Understanding the Difference between Custom Task Panes and Action Panes
To the user, custom task panes and action panes have an identical appearance. Custom task panes and action panes consist of some screen real-estate that co-exists with the open document or spreadsheet within the Office client. This real-estate can be docked to the right, bottom, left, or right of the document or spreadsheet. It can also be a floating window.
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Blog TOCThis post is one in a series on Microsoft Office 2010 application development. These posts will be published in the future as part of an MSDN article. As usual, after the MSDN article is published, I’ll place pointers in the blog posts to the article on MSDN.
- Office/SharePoint Building Blocks and Developer Stories
- Overview of Office 2010 Application Development
- Office Application Scenarios
- Understanding the Three Approaches to Office Development using VSTO
- What is the Difference between ‘Word Automation’ and ‘Word Automation Services’?
- Understanding the Architecture of Office 2010 Managed Add-Ins and Customizations
- Understanding the Difference between Custom Task Panes and Action Panes
- Microsoft Word 2010 Developer Building Blocks
- Comparing Excel Automation to Excel Services
The following screen clipping shows a custom task pane for an application-level add-in.
The following shows an action pane associated with a spreadsheet.
As you can see, custom task panes and action panes look very similar. There is one key difference. Custom task panes are associated with an application-level add-in in Excel, InfoPath, Outlook, PowerPoint, and Word. Action panes are associated with a document-level customization in Word and Excel only. With an application-level add-in, if the custom task pane is visible, it is visible regardless of which document or spreadsheet is the active one. With a document-level customization, the action pane is visible only if the customized document or spreadsheet is active.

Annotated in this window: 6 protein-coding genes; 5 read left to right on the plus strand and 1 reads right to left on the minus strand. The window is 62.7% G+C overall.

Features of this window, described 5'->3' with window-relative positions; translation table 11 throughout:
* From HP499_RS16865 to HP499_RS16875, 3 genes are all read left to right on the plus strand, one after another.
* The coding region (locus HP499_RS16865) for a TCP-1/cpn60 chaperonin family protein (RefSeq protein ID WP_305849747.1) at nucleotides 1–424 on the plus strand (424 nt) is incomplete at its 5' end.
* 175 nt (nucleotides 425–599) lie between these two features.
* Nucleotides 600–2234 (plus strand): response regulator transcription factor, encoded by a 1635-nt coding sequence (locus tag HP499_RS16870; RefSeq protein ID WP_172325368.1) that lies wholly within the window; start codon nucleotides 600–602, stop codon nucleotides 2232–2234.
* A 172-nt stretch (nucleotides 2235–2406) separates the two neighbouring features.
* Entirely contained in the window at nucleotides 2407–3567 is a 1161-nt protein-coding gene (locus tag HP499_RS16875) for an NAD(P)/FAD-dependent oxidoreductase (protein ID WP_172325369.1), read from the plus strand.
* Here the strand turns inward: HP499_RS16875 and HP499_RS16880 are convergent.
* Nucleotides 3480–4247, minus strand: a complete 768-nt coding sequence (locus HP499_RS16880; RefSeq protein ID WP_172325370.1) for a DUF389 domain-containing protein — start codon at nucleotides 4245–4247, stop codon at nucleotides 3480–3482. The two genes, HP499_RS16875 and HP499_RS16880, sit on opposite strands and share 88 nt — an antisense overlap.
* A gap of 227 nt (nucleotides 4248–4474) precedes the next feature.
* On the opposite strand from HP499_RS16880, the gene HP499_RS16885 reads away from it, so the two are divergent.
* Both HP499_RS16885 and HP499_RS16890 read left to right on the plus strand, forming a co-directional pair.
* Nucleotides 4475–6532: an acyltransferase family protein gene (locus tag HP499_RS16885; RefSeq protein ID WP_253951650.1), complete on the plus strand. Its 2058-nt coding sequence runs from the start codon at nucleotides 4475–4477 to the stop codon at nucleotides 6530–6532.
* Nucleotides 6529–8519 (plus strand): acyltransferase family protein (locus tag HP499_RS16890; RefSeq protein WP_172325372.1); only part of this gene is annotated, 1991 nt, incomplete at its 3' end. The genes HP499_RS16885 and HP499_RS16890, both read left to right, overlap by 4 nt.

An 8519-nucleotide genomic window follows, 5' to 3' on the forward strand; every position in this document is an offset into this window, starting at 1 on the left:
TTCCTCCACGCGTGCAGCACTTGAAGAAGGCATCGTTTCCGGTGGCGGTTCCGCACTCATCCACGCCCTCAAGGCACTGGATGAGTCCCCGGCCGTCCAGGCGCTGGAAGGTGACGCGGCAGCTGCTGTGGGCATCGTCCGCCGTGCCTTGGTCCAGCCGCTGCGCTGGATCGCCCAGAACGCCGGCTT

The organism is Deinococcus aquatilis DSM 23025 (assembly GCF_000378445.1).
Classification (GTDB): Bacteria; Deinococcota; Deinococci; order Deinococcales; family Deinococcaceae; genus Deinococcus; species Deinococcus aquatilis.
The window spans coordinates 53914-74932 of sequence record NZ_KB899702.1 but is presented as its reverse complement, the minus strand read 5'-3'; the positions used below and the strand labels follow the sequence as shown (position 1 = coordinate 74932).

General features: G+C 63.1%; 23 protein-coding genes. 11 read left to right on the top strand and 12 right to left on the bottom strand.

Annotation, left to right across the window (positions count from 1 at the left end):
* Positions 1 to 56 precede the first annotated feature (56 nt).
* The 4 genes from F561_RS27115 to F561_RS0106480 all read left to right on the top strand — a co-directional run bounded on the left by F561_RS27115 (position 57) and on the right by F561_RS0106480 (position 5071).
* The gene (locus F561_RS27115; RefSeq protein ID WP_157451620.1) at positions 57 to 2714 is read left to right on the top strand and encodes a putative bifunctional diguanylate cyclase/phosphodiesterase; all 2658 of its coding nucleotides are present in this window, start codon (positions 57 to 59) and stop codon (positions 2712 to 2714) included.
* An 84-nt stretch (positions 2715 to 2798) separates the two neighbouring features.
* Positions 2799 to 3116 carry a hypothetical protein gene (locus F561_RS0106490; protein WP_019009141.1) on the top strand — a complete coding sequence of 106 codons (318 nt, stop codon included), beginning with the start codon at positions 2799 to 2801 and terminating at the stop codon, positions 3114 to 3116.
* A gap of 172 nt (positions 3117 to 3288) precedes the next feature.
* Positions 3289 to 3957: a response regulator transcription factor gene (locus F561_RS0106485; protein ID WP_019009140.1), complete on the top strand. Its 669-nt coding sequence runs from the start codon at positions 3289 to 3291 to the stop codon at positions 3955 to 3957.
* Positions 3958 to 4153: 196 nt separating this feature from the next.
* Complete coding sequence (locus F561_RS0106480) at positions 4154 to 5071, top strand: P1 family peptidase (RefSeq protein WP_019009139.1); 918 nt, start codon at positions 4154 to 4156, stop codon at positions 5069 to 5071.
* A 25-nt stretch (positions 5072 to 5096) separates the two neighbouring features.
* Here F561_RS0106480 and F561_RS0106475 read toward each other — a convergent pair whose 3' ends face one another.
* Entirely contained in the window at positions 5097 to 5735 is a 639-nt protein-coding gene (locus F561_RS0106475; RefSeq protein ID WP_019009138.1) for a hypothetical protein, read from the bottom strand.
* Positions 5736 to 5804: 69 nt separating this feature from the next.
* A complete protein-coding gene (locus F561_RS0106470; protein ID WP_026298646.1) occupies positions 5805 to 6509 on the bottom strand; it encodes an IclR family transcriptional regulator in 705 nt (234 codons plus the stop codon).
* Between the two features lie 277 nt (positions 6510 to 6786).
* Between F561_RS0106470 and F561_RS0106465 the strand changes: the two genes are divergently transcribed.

Note that it is more common to build application-level add-ins and to use custom task panes. If you are building a document-level add-in, make sure that your scenario requires the additional complexity of attaching a code-signed assembly to documents and/or spreadsheets.
A note on nomenclature: As delivered, the Office client applications make use of task panes for a variety of purposes. The styles window (which you have probably used frequently) is a task pane. Most often, you see the styles task pane as a floating window, however, you are free to dock it to one side of the application. When you create a task pane for a managed add-in, it is a custom task pane.
There are a few final points to make about the difference between application-level add-ins and document-level add-ins.
With application-level add-ins, it is significantly easier to operate on all open documents or workbooks if you need to. Document-level add-ins, in contrast, are designed to work with one specific document. If you need to process or programmatically examine any or all open documents or spreadsheets, you should use an application-level add-in.
The root object when working with application-level add-ins is an Application object. In the case of Word, it is an object that implements the Microsoft.Office.Interop.Word.Application interface. For Excel, it is Microsoft.Office.Interop.Excel.Application.
The root object when working with document-level customizations is a document or spreadsheet. For Word, the root object implements the Microsoft.Office.Interop.Word.Document interface. For Excel, it is Microsoft.Office.Interop.Excel.Workbook.